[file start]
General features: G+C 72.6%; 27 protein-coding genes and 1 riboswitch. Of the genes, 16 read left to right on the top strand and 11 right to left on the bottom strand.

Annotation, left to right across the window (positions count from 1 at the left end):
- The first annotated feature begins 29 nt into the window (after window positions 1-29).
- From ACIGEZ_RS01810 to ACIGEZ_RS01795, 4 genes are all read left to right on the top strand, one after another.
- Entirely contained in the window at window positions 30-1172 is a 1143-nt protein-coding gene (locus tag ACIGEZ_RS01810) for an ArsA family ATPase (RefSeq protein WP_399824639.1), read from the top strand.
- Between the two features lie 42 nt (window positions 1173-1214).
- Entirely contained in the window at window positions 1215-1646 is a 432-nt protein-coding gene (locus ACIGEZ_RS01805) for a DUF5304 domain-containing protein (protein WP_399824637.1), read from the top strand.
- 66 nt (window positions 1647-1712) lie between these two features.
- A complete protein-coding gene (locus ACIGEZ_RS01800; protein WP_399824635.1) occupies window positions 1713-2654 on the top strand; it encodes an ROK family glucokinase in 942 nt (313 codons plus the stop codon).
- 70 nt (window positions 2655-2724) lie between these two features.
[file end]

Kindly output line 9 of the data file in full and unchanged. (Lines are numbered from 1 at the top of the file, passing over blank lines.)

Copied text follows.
- A complete protein-coding gene (locus ACIGEZ_RS01800; protein WP_399824635.1) occupies window positions 1713-2654 on the top strand; it encodes an ROK family glucokinase in 942 nt (313 codons plus the stop codon).